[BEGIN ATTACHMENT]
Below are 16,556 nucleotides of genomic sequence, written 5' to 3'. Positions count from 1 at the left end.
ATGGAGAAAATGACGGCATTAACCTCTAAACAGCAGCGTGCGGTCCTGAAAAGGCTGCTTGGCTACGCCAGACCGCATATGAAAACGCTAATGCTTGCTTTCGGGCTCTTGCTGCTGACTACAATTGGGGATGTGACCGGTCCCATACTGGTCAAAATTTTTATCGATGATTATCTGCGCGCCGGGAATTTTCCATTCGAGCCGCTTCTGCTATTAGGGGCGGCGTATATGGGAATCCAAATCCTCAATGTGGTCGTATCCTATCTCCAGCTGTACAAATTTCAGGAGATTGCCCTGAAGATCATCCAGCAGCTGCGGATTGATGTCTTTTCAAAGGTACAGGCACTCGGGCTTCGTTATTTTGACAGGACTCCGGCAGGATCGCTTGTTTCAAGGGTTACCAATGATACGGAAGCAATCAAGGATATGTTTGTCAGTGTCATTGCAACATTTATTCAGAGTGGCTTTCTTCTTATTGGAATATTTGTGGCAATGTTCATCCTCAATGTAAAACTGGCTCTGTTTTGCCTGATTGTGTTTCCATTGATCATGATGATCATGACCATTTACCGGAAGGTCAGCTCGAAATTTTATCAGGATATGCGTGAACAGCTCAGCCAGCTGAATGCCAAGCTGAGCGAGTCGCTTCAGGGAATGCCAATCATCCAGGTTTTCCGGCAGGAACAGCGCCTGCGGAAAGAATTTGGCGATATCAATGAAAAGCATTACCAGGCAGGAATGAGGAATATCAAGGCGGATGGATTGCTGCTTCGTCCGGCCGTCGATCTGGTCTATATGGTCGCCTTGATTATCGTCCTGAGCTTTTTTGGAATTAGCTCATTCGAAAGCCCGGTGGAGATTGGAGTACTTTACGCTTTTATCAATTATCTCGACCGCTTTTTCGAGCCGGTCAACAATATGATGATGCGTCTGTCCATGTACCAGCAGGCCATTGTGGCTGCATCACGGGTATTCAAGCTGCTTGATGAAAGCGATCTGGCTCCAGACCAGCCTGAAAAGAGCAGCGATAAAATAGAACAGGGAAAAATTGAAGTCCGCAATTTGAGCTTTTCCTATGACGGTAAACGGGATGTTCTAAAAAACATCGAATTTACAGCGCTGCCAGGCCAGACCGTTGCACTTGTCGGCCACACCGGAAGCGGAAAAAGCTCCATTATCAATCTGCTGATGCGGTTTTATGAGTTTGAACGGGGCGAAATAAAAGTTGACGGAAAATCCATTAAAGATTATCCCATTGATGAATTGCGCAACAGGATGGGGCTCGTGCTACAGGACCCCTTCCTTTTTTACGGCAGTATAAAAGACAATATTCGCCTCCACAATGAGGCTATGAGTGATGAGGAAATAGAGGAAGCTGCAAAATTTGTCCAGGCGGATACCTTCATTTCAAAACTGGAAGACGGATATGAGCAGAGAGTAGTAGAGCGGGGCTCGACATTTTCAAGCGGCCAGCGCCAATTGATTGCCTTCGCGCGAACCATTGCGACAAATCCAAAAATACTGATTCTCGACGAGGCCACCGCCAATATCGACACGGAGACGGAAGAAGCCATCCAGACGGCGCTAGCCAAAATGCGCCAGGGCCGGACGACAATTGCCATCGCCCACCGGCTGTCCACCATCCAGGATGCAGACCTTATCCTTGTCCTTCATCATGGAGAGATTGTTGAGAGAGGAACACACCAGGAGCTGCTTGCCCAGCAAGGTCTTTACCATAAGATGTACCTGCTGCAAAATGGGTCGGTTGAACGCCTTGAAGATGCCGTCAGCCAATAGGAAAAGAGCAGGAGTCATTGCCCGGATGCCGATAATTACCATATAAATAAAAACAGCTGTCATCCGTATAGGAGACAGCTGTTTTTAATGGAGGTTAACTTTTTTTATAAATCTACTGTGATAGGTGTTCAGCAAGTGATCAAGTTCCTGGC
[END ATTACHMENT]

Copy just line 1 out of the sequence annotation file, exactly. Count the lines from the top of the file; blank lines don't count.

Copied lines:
Below are 16,556 nucleotides of genomic sequence, written 5' to 3'. Positions count from 1 at the left end.